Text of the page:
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Create a 8 pages page paper that discusses the function of design and how graphic design speaks to society and affects human experience in in a broad spectrum.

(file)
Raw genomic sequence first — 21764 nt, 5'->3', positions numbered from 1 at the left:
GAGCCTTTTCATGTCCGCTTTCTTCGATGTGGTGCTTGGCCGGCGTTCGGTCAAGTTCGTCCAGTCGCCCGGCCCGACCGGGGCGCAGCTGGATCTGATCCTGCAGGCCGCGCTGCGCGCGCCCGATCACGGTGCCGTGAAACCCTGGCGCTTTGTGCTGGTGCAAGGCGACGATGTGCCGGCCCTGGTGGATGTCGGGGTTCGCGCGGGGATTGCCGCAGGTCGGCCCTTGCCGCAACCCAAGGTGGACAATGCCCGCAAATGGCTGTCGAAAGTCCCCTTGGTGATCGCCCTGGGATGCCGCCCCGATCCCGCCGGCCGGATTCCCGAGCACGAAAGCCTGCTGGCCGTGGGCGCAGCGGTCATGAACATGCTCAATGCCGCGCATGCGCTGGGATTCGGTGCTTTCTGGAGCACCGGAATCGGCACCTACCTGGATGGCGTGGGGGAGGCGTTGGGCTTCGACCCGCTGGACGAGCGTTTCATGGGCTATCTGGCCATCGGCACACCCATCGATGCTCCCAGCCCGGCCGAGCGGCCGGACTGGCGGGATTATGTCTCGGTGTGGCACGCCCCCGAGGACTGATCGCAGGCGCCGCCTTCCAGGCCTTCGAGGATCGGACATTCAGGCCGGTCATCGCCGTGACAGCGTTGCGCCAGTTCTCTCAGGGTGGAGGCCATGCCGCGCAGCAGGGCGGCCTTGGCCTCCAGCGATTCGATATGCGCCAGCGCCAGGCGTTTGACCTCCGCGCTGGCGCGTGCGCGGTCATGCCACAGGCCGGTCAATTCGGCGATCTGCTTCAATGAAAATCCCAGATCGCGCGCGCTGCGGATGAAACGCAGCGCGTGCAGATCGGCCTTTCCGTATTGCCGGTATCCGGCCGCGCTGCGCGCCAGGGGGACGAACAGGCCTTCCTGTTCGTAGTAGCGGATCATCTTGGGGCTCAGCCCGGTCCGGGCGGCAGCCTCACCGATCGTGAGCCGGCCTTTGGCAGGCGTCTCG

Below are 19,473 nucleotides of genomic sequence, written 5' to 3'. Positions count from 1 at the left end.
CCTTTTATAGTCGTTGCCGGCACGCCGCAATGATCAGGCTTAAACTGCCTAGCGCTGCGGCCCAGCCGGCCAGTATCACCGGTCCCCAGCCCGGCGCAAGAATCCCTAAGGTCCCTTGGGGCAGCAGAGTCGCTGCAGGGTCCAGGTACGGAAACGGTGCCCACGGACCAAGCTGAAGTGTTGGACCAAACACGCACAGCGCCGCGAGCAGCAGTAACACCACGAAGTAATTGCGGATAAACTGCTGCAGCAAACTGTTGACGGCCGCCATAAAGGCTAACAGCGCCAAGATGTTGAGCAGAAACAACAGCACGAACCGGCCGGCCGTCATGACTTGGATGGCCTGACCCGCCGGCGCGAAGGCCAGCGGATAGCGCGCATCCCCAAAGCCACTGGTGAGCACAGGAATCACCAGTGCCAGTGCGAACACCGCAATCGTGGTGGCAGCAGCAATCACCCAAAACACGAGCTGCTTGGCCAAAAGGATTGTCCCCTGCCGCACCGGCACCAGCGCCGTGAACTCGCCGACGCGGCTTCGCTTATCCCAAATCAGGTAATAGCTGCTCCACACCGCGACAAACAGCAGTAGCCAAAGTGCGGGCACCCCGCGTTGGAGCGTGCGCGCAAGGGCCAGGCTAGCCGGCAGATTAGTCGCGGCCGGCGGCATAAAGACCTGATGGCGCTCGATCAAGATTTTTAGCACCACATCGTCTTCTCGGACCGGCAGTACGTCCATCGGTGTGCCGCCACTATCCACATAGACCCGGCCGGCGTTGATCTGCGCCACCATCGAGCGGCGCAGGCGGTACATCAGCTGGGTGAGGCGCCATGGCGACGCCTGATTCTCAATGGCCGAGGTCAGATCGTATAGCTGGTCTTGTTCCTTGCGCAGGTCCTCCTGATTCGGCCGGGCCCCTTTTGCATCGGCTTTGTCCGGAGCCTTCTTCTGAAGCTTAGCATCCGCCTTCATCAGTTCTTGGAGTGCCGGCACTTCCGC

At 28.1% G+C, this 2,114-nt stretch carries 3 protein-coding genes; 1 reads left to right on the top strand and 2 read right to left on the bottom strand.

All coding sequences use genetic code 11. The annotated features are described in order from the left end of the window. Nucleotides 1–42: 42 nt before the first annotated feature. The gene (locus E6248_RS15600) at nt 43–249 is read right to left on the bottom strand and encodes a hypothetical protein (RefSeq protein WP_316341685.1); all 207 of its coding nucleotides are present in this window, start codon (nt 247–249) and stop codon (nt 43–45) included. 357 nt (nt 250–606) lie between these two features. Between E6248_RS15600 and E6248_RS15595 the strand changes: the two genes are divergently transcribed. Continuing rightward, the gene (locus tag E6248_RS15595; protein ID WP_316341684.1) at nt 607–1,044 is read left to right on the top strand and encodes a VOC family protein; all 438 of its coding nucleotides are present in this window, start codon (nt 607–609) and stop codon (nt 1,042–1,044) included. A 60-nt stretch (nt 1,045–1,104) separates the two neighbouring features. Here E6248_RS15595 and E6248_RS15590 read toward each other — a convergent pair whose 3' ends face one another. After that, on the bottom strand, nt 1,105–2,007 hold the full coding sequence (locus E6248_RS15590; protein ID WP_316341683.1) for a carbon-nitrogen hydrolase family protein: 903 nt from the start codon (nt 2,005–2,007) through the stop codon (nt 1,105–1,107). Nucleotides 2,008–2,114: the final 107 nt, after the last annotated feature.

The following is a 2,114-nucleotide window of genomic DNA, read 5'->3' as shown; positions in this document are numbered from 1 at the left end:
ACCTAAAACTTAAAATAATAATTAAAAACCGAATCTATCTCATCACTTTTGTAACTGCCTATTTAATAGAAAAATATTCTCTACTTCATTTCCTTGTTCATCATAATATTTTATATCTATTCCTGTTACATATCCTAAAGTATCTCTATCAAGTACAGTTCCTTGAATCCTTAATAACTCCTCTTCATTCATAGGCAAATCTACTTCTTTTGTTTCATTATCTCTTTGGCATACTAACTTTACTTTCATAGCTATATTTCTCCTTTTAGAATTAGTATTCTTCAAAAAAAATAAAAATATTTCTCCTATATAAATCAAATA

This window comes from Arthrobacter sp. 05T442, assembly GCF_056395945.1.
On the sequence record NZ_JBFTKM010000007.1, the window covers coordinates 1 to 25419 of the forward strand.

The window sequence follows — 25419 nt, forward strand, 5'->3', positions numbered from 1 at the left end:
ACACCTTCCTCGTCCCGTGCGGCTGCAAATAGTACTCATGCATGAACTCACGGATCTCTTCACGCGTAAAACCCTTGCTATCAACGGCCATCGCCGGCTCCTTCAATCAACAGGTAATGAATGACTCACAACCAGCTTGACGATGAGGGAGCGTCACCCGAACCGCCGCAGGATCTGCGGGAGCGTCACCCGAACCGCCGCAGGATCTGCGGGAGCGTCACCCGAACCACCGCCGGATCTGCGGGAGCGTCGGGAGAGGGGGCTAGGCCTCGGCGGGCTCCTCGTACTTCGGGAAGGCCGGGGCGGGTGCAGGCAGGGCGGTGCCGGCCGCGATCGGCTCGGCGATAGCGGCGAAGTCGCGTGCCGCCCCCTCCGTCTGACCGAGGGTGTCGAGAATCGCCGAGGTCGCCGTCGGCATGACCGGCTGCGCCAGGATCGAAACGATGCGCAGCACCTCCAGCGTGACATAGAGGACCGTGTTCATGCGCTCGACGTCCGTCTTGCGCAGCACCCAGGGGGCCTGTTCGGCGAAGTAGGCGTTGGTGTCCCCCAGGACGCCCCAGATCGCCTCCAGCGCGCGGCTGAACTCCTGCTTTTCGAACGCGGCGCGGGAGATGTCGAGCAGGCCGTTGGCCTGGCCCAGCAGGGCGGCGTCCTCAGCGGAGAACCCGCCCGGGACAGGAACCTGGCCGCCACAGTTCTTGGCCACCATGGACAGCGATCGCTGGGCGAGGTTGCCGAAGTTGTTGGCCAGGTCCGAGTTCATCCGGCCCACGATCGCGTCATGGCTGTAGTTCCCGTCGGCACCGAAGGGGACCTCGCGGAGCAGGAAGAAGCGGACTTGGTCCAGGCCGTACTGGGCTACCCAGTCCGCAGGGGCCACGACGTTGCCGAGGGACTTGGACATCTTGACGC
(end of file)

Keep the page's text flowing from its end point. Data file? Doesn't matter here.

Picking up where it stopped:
Create a 8 pages page paper that discusses the function of design and how graphic design speaks to society and affects human experience in in a broad spectrum. Paul Rand’s quote above illustrates the essential nature of communication as it relates to graphic design and the design process as it impacts numerous different forms of the public exchange of ideas. In “Declaration by Design: Rhetoric, Argument, and Demonstration in Design Practice” (1985), Richard Buchanan wrote, "If one idea could be found central to design studies, it most likely would be communication." (Buchanan, 1985)Thus, design affects the human experience by creating an expanded vocabulary of expression to relate the varying degrees of subjective experience to an audience, and further reflects the need of human beings to express themselves in ever more complex thoughts. Simplicity, in this aspect, can be seen as a design tool that cuts through conceptual elaboration to present an archetypal structure or form. The goal of design is to create new words that are not words but symbols, signs, and images which express a message to society through a language that both references and transcends common, everyday speech. In this regard, design can be seen as “stylized language” and speaks of the complexity of social communication while conveying the message or theme of the designer. Design ultimately is a form of art, yet it can be approached scientifically to determine the characteristics which define it and govern its operations culturally. Martin Buber’s theory of knowledge is based upon the analysis of social forms of communication, and in this theory the symbolic aspects of communication are distinguished from signs that merely describe or point directions as a function of communication by the nature of transcendence. Buber creates a number of social relationships as models showing the importance of communication referencing the subjectivity of the “other” in its means of taking the individual beyond the self into a transcendent state of understanding and shared experience. As this is the intimate, spiritual nature of communication that we represent in art, it is rare in practice and the actual functional communication in society is often sign oriented in that it only seeks to inform or direct but not provoke a transcendent experience. As Maurice S. Friedman writes in his book “Martin Buber: the life of dialogue” (2002): "Subject-object, or I-It, knowledge is ultimately nothing other than the socially objectivized and elaborated product of the real meeting which takes place between man and his Thou in the realms of nature, social relationsm and art.” (Friedman, 2002) Buber’s theory of knowledge is important in understanding the social aspects of communication as they relate to design. For example, social communication that is directed or mediated by the sign can be expected to be functional, utilitarian, and descriptive, designed for the facilitation of personal operations in daily life but not particularly concerned with the transcendent as subject matter. Symbolic communication, in contrast, takes as its subject matter and intention the symbolic aspects of expression that relate to the communication of Truth and the communicator seeks to create a higher state of awareness or understanding in the other.